The students from a French-language school board in British Columbia who Chanèle Couture connected with virtually in a recent workshop were very engaged in the anti-racism work she presented, and the summer camp staffers she’s preparing to address are also eager to learn.

Couture is hoping such interest and broader demand for services from Future Ancestors Services Inc. help empower Black, Indigenous and other people of colour (BIPOC) seeking anti-racism policies to help deal with microaggressions and systemic obstacles they face in schools and elsewhere.

"We're aiming towards the future: What can these students do to make the school a more accepting, safer place for students of all kinds, especially marginalized students?” said Couture, a law student who joined the young collective in January after taking part in a panel discussion it ran last year on life as a Black francophone Canadian.

She tells school groups there are many levels on which they can engage in the work, from getting together to seek change from a principal or board or sitting to discuss problems with a trustworthy teacher to creating a BIPOC club for advocacy and activism or just to chill.

These are “all things that are daunting when you're a teenager and you're feeling all this judgment around you, but I've realized with this generation, this Gen Z, they are brave, they're bold, they're really forthcoming and ready to go all in,” said Couture.

Future Ancestors is the brainchild of Larissa Crawford, a woman of Métis and Jamaican ancestry who has advised Ontario’s government and York University and co-founded the company last year. And Couture says one of its main pillars is right there in the name.

"Ancestral accountability is a huge concept of ours, meaning that we are responsible to our ancestors, but we are also responsible to the future, to the next generation, so we are future ancestors," she said.

Chanèle Couture provides bilingual anti-racism workshops as part of Future Ancestors. Photo supplied by Chanèle Couture


The team of nine young contractors offers a variety of workshops, panel discussions, speakers and other events to help clients shape a more just and sustainable future, creating bespoke presentations from each member’s specific expertise for groups that are mostly reaching out via word-of-mouth referrals.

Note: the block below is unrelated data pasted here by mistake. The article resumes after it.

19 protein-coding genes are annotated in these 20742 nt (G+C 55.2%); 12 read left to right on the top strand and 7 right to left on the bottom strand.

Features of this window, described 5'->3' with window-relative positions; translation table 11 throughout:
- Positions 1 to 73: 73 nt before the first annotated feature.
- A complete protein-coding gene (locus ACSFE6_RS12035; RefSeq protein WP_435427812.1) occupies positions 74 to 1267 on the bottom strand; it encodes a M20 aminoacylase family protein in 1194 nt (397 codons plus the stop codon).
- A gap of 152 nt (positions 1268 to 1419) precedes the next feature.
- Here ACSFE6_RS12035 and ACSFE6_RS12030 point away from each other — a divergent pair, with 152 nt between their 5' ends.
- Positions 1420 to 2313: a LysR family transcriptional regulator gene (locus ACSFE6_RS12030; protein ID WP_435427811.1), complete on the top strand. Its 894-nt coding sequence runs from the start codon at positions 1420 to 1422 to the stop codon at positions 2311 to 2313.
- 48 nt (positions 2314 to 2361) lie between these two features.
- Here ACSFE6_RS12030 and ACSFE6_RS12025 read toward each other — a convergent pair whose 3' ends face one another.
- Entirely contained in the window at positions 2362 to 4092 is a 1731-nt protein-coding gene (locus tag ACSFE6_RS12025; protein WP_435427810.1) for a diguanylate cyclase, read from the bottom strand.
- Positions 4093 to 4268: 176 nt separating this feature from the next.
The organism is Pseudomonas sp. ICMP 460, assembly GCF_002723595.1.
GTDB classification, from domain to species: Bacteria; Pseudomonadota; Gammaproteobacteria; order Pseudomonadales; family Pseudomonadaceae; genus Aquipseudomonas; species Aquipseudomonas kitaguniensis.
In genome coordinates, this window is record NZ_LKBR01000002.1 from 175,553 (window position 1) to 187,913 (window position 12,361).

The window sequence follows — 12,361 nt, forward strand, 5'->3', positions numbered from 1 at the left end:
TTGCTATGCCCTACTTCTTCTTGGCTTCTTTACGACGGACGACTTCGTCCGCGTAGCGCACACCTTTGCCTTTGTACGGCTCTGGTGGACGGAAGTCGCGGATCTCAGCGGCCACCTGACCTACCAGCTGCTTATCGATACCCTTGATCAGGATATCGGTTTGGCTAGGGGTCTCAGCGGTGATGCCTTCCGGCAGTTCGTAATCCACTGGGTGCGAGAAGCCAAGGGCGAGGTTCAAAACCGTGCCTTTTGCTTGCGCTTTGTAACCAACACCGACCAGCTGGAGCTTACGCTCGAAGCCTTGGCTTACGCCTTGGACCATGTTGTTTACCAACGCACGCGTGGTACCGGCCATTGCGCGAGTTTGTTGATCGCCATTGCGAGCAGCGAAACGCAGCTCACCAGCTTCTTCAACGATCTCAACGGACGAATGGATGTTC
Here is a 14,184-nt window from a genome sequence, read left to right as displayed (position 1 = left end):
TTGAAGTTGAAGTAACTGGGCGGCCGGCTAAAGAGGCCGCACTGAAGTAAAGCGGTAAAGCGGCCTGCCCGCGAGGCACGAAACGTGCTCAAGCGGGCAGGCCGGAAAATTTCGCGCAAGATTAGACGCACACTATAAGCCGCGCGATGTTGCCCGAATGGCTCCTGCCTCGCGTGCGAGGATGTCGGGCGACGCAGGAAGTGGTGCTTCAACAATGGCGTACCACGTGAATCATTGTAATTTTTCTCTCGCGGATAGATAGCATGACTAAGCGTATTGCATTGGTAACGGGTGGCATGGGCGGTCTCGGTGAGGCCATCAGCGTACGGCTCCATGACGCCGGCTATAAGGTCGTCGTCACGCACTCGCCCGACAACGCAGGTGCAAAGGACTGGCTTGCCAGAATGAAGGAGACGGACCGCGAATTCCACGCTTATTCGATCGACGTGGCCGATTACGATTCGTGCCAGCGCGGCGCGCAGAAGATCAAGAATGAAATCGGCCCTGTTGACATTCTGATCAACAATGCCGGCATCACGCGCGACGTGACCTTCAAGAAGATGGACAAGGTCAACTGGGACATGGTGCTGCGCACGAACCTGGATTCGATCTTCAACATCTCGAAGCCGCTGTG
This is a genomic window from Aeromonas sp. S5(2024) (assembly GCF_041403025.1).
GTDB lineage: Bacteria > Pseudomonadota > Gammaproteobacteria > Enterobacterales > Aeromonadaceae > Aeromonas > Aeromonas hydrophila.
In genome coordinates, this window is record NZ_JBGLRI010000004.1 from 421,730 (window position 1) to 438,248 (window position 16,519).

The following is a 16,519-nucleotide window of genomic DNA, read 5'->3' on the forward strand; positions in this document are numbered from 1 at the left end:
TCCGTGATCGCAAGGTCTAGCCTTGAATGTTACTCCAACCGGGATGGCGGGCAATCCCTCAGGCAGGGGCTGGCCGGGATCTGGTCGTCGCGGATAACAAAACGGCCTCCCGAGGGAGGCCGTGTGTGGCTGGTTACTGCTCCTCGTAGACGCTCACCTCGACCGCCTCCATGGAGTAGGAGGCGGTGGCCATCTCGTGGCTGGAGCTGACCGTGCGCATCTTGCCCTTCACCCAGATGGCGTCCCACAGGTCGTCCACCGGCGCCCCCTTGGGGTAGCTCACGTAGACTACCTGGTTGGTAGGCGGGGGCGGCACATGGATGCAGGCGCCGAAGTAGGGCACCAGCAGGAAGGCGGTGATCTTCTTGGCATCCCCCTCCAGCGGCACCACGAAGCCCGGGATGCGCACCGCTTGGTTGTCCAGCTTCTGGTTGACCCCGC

"Ancestral accountability is a huge concept of ours, meaning that we are responsible to our ancestors, but we are also responsible to the future, to the next generation, so we are future ancestors," says Chanèle Couture.

"My work personally is mostly anti-Black racism, you could throw in a bit of feminism if needed," said Couture, who is also the co-president of the Black Law Students' Association at the University of Ottawa.

While racism in institutional settings is often brushed under the rug, she said there are promising signs that those in positions of power and influence are trying to support anti-racist efforts.

Laura Stemp, the camp director at Christie Lake Kids, said they have been impressed by the level of personalization Future Ancestors puts into each of its workshops and are looking forward to the upcoming event for camp volunteers and seasonal staff.

“Camping and other outdoor industries have historically been dominated by affluent, white, and male leadership, and we are passionate about ensuring equity in the camping community,” Stemp said in an email.

Future Ancestors is working with various groups committed to addressing systemic racism in their ranks. Photo supplied by Chanèle Couture

Couture said she encourages all students to read (or watch videos, listen to podcasts, etc.) about anti-racism, discrimination and oppression, the history of slavery and residential schools in Canada, to share with family and friends and not keep asking BIPOC people to “explain these really heavy topics that really retraumatize us."

She said team members "live these experiences every single day, our everyday lives are being aware of these racial injustices that go on," and that teaching society how to address them is emotionally draining work that should be adequately funded.

“People of colour should be compensated for this work, for this really exhausting emotional labour that they are putting into this work that is creating important, significant change,” she said.

Morgan Sharp / Local Journalism Initiative / Canada’s National Observer